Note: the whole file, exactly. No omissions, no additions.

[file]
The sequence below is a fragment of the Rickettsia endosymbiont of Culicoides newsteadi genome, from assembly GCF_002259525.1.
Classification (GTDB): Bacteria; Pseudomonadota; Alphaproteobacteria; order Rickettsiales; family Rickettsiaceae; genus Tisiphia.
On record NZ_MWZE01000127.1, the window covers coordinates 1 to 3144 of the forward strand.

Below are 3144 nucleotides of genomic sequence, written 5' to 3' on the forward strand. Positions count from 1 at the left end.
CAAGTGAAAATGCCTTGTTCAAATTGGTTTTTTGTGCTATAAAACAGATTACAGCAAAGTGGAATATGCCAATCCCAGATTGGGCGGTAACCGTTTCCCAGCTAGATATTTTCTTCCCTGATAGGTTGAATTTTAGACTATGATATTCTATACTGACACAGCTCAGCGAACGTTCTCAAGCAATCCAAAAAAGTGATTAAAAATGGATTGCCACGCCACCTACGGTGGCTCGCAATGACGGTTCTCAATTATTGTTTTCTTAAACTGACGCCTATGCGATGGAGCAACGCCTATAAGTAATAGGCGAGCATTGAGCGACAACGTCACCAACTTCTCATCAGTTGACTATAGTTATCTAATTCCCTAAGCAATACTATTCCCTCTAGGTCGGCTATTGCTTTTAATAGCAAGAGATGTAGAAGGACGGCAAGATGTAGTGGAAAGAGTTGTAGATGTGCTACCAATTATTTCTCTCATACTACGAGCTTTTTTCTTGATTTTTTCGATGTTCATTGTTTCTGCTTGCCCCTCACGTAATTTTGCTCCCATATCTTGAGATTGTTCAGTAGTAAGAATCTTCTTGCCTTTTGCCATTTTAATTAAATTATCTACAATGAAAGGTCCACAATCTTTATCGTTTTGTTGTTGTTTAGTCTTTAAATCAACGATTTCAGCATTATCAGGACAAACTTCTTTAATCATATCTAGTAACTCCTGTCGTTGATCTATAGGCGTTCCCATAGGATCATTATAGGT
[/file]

The sequence below is a fragment of the Rickettsia endosymbiont of Culicoides newsteadi genome, from assembly GCF_002259525.1.
Classification (GTDB): Bacteria; Pseudomonadota; Alphaproteobacteria; order Rickettsiales; family Rickettsiaceae; genus Tisiphia.
On record NZ_MWZE01000127.1, the window covers coordinates 1 to 3144 of the forward strand.

Below are 3144 nucleotides of genomic sequence, written 5' to 3' on the forward strand. Positions count from 1 at the left end.
CAAGTGAAAATGCCTTGTTCAAATTGGTTTTTTGTGCTATAAAACAGATTACAGCAAAGTGGAATATGCCAATCCCAGATTGGGCGGTAACCGTTTCCCAGCTAGATATTTTCTTCCCTGATAGGTTGAATTTTAGACTATGATATTCTATACTGACACAGCTCAGCGAACGTTCTCAAGCAATCCAAAAAAGTGATTAAAAATGGATTGCCACGCCACCTACGGTGGCTCGCAATGACGGTTCTCAATTATTGTTTTCTTAAACTGACGCCTATGCGATGGAGCAACGCCTATAAGTAATAGGCGAGCATTGAGCGACAACGTCACCAACTTCTCATCAGTTGACTATAGTTATCTAATTCCCTAAGCAATACTATTCCCTCTAGGTCGGCTATTGCTTTTAATAGCAAGAGATGTAGAAGGACGGCAAGATGTAGTGGAAAGAGTTGTAGATGTGCTACCAATTATTTCTCTCATACTACGAGCTTTTTTCTTGATTTTTTCGATGTTCATTGTTTCTGCTTGCCCCTCACGTAATTTTGCTCCCATATCTTGAGATTGTTCAGTAGTAAGAATCTTCTTGCCTTTTGCCATTTTAATTAAATTATCTACAATGAAAGGTCCACAATCTTTATCGTTTTGTTGTTGTTTAGTCTTTAAATCAACGATTTCAGCATTATCAGGACAAACTTCTTTAATCATATCTAGTAACTCCTGTCGTTGATCTATAGGCGTTCCCATAGGATCATTATAGGT